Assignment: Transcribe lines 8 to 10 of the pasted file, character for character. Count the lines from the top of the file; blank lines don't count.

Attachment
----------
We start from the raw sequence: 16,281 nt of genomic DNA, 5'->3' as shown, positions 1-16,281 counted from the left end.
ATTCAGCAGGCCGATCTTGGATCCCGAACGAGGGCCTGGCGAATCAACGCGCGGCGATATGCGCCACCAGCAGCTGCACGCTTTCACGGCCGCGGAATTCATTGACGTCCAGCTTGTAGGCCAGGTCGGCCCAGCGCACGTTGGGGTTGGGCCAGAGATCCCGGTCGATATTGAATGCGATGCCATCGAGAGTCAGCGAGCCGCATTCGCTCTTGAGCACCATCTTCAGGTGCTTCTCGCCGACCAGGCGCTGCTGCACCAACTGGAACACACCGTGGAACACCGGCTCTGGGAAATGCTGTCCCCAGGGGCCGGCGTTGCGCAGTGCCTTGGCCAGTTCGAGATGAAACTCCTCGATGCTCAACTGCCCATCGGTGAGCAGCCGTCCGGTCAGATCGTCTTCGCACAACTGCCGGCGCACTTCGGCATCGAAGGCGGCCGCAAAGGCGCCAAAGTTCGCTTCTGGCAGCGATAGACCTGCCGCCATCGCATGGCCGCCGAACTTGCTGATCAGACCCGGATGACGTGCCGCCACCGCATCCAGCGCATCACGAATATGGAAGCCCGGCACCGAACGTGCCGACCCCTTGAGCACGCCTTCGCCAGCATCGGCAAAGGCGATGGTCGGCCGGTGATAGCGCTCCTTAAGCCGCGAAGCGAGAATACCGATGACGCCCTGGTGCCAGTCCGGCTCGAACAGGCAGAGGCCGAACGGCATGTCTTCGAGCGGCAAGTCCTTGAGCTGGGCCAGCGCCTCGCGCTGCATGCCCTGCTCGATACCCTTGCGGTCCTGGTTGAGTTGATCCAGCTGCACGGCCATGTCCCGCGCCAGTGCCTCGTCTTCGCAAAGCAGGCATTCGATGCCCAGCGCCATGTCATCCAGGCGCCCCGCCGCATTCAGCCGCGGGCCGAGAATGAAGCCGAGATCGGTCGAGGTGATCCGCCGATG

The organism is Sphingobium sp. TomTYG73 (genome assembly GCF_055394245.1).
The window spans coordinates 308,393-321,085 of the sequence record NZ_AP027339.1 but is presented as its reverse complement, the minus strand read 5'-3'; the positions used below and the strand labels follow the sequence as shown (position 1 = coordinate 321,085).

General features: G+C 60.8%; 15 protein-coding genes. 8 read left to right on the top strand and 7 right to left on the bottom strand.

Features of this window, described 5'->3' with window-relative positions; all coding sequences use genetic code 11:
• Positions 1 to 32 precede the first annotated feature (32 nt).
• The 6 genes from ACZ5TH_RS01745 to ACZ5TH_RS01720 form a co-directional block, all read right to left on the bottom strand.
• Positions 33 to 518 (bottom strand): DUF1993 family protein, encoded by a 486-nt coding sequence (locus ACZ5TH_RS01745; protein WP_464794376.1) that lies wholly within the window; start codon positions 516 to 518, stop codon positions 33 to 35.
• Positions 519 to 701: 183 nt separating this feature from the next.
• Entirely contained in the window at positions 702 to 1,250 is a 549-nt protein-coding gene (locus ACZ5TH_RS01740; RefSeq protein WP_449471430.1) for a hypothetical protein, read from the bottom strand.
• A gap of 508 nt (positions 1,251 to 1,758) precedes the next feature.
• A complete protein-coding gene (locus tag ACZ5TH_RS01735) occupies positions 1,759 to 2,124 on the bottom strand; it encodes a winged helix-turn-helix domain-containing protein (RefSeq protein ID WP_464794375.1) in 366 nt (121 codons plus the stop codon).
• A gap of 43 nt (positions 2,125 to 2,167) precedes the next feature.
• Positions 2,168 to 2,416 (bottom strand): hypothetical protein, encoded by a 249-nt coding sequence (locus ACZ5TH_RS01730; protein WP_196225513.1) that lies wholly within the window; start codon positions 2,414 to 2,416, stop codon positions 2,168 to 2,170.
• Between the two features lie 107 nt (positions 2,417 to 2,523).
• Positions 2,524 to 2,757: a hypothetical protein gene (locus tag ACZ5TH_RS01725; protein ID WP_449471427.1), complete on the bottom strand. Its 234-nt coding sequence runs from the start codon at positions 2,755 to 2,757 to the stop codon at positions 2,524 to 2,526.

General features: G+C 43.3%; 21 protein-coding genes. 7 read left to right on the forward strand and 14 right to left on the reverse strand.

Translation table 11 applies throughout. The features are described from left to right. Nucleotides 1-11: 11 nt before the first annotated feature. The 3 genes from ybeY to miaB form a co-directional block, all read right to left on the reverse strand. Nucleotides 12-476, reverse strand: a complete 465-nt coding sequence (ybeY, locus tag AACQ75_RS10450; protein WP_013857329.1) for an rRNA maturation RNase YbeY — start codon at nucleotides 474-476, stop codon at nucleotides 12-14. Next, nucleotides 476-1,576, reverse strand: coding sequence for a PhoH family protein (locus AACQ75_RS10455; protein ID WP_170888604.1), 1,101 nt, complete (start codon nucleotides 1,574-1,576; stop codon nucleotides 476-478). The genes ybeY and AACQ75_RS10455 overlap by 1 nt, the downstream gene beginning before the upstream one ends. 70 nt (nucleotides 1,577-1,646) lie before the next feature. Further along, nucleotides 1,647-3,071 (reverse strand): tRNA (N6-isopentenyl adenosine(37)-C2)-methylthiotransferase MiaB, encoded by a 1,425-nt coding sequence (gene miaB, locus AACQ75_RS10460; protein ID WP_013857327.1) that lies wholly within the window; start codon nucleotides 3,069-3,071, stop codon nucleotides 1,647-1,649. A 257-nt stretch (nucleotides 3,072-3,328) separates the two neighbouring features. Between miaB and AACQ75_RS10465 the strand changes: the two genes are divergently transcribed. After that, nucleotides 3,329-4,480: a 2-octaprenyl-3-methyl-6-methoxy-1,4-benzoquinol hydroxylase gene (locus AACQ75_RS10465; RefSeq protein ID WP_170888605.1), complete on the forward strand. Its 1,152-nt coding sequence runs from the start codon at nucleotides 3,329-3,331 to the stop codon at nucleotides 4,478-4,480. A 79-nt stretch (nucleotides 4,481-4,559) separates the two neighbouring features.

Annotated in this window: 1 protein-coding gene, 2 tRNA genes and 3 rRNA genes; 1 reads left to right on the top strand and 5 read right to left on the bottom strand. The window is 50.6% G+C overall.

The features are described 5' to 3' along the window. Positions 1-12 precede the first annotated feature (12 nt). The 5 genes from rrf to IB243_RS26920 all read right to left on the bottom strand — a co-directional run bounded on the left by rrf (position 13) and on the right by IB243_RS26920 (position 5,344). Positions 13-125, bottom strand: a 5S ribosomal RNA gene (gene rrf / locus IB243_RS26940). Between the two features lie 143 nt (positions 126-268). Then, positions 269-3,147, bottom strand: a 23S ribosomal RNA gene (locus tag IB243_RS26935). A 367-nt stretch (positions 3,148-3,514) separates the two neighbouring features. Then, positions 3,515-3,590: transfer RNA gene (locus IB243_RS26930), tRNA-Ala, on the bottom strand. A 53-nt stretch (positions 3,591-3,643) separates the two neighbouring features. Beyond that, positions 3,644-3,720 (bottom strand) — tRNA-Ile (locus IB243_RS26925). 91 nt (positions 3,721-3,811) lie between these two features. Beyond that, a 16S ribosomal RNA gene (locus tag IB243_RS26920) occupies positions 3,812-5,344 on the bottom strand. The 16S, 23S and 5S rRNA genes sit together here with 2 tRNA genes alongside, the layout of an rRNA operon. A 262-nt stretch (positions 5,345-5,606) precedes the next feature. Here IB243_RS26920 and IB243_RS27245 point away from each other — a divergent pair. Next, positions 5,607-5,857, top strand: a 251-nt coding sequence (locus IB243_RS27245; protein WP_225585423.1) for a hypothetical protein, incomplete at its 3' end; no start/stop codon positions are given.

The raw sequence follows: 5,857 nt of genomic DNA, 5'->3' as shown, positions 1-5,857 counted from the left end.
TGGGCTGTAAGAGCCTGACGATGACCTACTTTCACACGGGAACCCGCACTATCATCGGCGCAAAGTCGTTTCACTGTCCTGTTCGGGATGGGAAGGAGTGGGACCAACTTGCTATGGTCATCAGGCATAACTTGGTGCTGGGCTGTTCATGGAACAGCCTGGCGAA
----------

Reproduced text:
• The 6 genes from ACZ5TH_RS01745 to ACZ5TH_RS01720 form a co-directional block, all read right to left on the bottom strand.
• Positions 33 to 518 (bottom strand): DUF1993 family protein, encoded by a 486-nt coding sequence (locus ACZ5TH_RS01745; protein WP_464794376.1) that lies wholly within the window; start codon positions 516 to 518, stop codon positions 33 to 35.
• Positions 519 to 701: 183 nt separating this feature from the next.